Inform yourself of Skin Cancer Awareness Month

Hand touching shoulder

Skin cancer awareness month usually takes place each May and aims to raise awareness of the dangers of exposing yourself to the sun without any protection and educate people on how they can prevent themselves from getting skin cancer.

Throughout May, people who have been affected by skin cancer are encouraged to share their stories on social media using the hashtag #MySkinCancerJourney. Others are also welcomed to share information and their experiences preventing skin cancer, remaining safe in the sun and early detection.

The different types of skin cancer

Non-melanoma refers to different skin cancers which grow in the epidermis of your skin (the upper layer). You can be diagnosed with either basal cell carcinoma (BCC) or squamous cell carcinoma (SCC), but most non-melanoma diagnoses are BCC.

Non-melanoma cancers usually appear on the areas of the body that have the most exposure to the sun; upper chest, face, ears, shoulders, hands and back. Both BCC and SCC types of cancers generally don’t spread to other parts of the body. However, in some very rare cases, SCC cancer tumours can spread to the lymph nodes.

Melanoma skin cancer can spread and attack other parts of the body, which is why it is the more serious type of skin cancer.

What to look out for

It is advised to check your moles at home every month, especially if you have lots of freckles or moles, have lighter skin, regularly expose your skin to the sun or have a history of skin cancer in the family.

When checking your moles at home, lookout for a change in their shape, colour and size. You can use a full-length mirror or handheld mirror to check over your whole body, including the soles of your feet, your scalp and your fingers and toes. It is a good idea to take pictures of any moles you might have so you can see if they have changed since you last checked them.

A good way to know what to look out for is by using the acronym ABCDE.

A – Asymmetry– Moles should be symmetrical and a common sign of melanoma is a mole which is asymmetrical.

B – Border – If your mole has borders that are uneven, such as a notch or scalloped edges, this could be a sign of melanoma.

C – Colour – If a mole has a mixture of multiple colours, it could be a cause for concern. Colour changes within the mole are also something to look out for.

D – Diameter – Cancerous moles are more likely to be on the larger size. When a lesion or a mole is bigger than 6mm in diameter, you should get a professional to check.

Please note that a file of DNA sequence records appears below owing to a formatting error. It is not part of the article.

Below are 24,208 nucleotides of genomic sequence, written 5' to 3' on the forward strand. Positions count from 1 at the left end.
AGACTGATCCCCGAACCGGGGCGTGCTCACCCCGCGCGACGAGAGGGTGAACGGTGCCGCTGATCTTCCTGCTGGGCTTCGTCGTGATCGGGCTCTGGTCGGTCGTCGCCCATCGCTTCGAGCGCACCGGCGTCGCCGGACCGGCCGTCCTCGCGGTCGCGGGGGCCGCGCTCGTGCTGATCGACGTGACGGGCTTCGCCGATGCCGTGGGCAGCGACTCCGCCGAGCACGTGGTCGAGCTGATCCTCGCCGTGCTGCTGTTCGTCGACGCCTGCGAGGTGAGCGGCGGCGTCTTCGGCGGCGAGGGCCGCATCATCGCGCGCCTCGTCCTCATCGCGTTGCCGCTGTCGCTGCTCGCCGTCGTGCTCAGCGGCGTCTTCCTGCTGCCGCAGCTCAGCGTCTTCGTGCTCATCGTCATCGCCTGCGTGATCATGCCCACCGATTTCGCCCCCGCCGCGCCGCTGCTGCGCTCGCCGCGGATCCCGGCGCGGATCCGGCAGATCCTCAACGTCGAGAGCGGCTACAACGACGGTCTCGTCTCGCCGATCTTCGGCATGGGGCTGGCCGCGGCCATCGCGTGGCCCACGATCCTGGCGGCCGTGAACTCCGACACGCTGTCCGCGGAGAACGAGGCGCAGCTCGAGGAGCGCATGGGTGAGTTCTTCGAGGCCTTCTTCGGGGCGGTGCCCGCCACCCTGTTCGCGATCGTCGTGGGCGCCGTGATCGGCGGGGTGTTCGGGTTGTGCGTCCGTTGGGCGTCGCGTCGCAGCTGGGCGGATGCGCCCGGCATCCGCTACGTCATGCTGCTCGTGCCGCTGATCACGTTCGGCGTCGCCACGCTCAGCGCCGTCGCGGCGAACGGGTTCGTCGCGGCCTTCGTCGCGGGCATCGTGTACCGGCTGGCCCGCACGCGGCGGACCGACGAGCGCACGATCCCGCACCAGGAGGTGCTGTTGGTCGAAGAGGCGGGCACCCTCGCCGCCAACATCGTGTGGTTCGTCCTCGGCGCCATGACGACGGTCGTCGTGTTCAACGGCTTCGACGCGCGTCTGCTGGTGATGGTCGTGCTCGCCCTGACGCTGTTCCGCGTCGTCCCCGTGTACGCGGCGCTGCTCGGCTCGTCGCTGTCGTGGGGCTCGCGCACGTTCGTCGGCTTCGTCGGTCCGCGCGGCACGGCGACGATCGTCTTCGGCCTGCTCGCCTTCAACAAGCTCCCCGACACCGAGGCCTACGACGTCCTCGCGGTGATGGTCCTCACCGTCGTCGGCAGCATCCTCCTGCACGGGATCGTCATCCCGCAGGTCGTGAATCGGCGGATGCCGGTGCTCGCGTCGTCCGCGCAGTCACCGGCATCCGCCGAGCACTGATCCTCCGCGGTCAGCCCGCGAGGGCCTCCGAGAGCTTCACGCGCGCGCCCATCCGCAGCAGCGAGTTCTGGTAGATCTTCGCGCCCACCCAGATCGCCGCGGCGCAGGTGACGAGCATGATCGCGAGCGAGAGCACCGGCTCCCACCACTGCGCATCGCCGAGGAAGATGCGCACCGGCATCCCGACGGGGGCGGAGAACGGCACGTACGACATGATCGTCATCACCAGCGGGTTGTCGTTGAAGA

E – Evolution – If the size, colour or shape of a mole is evolving or changing in any way over time, it could be cancerous. If there is also any itching, bleeding or crusting of the mole, this should also be noted.

If you have any concerns about your skin or any of your moles, ask for a professional dermatologist to check them for any signs of cancer.

What can cause skin cancer

Overexposing your skin to the sun and tanning beds are the main cause of all skin cancers. There are some risk factors which can further increase your chance of getting skin cancer. Below are some of these risk factors:

  • A previous history of non-melanoma skin cancer
  • A family history of skin cancer
  • Lighter skin that is more susceptible to burning
  • A high number of freckles or moles on the skin
  • Already taking medicine that suppresses the immune system
  • An existing medical condition that suppresses your immune system

Melanoma appears when skin cells begin to develop abnormally. Sudden intense exposure to the sun, such as sunburn can cause these cells to develop. Other factors that can increase your chance of developing melanoma include:

  • A high number of freckles or moles
  • Lighter skin that is more susceptible to burning
  • Blonde or red hair
  • A close family member has had melanoma.

More than 1 in every 4 skin cancer cases are diagnosed in people under 50, which is extremely early compared to other types of cancer. In the more recent years, skin cancer in the UK has become much more common.

Be sure to check your body regularly and stay safe in the sun. If you have even the slightest concern regarding a mole or any other anomaly on your skin, see a dermatologist as soon as possible.

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